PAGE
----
Both of my children, for reasons too long to go into here, were born via C-section. One the one hand, that kind of stank (fiery incision pain, inability to stand upright or use my abdominal muscles, etc.). On the other hand, it had its pluses,including the fact that I got eight whole weeks of maternity leave as opposed to six (insert diatribe about how US policymakers need to learn from their more enlightened Scandinavian counterparts). But one of the best things about having a C-section was getting to spend four whole nights in the hospital.
Yes, I said “getting to,” not “having to.” Call me loco, but I loved my hospital stays. I loved them because for the first time in my life, I could push a button and other people would come wait on me. They brought me water whenever I asked for it. They changed my sheets for me. They helped me dress. They fixed me dinner and brought it to my bedside on a tray. It was like Club Med, without the beach. I am considering having a third child just so I can go back for more.
This obviously indicates something about my life, namely the fact that I (like most moms) don’t get a lot of pampering. It also explains, at least in part, why I love “Downton Abbey.”
I’ve been a fan since Season One, and this new season couldn’t come soon enough. Watching the Crawley family, I get pulled into a beautiful fantasy about a life of leisure, a life without the drudgery of housecleaning and meal preparation and rushing out the door into the morning commute. I get to live vicariously in a genteel world of ancient estates and devoted servants and ringing for tea. And oh, it all sounds so lovely.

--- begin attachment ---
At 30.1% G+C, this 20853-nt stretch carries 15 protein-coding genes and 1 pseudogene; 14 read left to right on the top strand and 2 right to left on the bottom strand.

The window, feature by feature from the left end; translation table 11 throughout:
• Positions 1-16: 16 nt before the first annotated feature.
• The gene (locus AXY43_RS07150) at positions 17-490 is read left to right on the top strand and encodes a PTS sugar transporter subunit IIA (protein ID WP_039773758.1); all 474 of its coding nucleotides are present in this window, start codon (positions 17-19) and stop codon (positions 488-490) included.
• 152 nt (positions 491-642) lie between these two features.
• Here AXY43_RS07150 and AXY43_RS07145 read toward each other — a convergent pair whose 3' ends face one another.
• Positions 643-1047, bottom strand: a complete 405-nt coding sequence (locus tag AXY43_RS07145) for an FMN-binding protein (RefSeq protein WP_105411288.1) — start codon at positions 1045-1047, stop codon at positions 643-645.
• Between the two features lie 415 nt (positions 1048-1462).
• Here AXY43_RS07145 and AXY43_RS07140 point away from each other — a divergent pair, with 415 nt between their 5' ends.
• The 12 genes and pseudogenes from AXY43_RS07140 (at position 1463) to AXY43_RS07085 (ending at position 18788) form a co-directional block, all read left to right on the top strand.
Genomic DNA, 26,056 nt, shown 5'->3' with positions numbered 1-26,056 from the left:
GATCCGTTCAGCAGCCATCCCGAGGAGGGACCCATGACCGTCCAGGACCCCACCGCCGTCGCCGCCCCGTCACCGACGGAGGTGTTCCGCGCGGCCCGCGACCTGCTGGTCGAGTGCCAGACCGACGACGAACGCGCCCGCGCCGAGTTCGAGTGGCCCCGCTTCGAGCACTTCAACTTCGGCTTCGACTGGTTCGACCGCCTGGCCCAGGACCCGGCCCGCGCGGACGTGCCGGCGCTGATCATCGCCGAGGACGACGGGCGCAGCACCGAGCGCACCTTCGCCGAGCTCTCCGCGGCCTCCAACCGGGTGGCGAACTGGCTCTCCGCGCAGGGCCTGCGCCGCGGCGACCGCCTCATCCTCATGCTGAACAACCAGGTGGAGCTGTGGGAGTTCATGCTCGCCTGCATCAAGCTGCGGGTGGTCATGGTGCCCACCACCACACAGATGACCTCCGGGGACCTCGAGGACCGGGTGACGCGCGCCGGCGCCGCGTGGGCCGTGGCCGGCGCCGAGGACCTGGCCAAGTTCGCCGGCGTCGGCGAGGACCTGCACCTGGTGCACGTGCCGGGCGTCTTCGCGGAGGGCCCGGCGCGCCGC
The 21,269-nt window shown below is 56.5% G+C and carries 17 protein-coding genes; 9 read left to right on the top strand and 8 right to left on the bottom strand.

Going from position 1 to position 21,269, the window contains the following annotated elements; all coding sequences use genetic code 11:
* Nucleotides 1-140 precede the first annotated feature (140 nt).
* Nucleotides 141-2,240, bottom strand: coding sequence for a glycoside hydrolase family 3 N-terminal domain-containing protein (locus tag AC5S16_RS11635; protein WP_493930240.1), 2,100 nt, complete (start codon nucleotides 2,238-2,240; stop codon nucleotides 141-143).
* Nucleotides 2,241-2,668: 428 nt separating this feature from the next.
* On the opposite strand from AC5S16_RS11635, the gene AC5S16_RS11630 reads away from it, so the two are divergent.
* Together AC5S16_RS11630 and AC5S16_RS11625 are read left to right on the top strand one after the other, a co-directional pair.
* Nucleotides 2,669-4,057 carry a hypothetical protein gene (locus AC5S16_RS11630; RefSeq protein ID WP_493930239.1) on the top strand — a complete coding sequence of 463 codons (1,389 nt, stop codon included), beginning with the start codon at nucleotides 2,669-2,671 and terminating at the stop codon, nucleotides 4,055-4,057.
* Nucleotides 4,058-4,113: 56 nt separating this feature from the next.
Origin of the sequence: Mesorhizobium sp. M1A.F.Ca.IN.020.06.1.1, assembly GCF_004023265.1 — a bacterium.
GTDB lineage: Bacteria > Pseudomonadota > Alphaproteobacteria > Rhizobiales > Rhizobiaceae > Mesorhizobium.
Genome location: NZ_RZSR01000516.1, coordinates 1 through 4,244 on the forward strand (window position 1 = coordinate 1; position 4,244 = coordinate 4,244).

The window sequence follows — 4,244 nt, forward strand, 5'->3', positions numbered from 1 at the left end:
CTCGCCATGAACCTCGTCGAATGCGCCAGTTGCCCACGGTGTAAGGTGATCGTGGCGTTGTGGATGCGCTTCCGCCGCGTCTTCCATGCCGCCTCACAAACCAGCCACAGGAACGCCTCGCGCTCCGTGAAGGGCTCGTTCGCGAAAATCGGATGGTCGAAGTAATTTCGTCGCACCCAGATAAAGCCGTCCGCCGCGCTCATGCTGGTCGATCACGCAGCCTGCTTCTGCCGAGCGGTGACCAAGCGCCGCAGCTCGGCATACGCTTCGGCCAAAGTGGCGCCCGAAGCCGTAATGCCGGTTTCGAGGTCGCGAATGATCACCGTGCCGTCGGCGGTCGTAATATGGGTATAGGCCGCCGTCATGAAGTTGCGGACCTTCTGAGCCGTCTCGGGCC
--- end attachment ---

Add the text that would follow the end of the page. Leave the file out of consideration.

At the same time, I love the show because it also satisfies the flip side of my desire to be pampered: that side of me that I guess could be called my social conscience. It’s a weird paradox that although I like being pampered, I have a very hard time actually letting people do it. I always feel as though there is something else that they could be doing for themselves, not for me. That’s why the hospital stays were so nice: there was no possibility that I could do anything for myself, so I was able to fully relax and enjoy the experience as much as I could, guilt-free. And another thing that “Downton Abbey” does so well (much like “Upstairs, Downstairs” did) is show the harsh reality of being a servant and working very very hard for very very little reward. You can’t help but feel bad for poor little Daisy the kitchen maid, or for Mrs. Hughes, who never gets to put her feet up with a good book. (I don’t feel a whit bad for Thomas, though. I have my limits.)
So “Downton Abbey” is not just an Anglophile’s fantasy about living in a lovely place and being treated like royalty. It also acknowledges that even in a pretty world, there are people all around us who do difficult work on a daily basis and often fly below the radar of our consciousness. In our own world, those are the people who pick our crops and empty our trashcans and clean our offices. And — just as we see every time “Downton” ventures into the servants’ hall — their stories are fascinating and important, too.
And — spiritual musings aside — I love “Downton” for the sheer soap-opera drama of it all. This season has not disappointed. Oh, poor Edith! (I was so devastated by what happened during the last episode that my husband finally had to say, “You do know she’s a fictional character, right?”) And I would not have thought it possible in the first season, but Thomas’ shenanigans are actually making me feel sorry for Miss O’Brien. And will Sibyl and Branson ever feel completely at home with her family? Yes, I pretty much live for Sunday nights now.
Are a fan, too? Do the same things that appeal to me appeal to you? What do you think of the new season?